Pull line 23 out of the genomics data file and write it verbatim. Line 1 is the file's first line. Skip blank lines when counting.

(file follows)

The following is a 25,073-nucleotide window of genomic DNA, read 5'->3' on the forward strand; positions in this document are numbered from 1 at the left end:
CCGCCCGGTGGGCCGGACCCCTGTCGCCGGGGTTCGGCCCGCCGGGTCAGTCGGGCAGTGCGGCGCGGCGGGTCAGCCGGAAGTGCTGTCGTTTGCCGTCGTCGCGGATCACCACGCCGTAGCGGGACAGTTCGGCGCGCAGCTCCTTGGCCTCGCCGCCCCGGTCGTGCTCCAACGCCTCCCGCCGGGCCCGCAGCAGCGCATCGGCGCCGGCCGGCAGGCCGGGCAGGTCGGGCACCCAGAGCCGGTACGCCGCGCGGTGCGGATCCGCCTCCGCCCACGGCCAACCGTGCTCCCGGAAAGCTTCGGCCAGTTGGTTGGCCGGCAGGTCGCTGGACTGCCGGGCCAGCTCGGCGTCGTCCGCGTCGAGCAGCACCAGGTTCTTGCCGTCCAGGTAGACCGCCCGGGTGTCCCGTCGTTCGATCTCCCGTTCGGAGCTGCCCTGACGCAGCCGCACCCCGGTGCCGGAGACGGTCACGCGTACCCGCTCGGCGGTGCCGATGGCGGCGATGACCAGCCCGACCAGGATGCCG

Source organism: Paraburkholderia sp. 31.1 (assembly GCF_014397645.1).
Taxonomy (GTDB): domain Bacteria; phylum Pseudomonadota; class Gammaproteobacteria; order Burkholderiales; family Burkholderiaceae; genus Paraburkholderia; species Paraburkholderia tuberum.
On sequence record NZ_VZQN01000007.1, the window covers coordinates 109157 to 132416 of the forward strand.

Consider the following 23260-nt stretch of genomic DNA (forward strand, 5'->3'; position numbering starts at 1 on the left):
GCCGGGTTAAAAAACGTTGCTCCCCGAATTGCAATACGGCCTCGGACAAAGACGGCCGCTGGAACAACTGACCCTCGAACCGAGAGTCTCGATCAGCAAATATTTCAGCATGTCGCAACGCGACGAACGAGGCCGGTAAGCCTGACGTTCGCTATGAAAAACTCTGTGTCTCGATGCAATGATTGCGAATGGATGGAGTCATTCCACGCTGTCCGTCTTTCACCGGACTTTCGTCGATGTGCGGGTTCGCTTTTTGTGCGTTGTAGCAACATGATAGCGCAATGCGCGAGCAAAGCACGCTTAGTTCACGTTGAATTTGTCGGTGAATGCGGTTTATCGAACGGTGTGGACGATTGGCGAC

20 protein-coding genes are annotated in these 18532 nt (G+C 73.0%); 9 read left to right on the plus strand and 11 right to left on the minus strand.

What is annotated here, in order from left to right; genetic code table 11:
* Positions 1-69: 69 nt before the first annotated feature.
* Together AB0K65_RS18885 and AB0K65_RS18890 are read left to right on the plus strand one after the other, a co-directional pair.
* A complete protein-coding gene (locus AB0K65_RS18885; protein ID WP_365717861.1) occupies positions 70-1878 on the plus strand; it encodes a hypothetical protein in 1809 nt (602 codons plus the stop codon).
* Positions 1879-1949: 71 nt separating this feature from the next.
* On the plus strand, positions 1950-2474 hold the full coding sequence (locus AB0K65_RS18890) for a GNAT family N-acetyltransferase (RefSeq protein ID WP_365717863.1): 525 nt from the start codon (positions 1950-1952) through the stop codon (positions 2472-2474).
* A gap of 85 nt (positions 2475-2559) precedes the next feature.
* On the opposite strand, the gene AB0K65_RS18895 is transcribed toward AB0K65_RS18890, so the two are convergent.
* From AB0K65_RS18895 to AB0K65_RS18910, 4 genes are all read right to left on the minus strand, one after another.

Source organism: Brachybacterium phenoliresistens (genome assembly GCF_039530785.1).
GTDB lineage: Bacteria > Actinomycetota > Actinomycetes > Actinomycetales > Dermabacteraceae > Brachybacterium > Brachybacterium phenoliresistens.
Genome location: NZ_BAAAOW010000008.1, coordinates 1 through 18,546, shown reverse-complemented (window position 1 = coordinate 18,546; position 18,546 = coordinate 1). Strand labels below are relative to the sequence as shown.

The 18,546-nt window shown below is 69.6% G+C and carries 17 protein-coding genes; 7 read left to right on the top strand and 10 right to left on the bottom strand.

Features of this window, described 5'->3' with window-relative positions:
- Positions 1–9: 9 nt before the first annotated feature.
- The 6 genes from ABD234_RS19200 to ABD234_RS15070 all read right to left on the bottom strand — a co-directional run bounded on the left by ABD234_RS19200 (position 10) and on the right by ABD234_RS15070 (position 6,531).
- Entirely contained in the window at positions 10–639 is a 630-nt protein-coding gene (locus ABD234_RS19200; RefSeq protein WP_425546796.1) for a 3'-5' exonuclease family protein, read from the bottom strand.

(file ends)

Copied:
- Positions 1–9: 9 nt before the first annotated feature.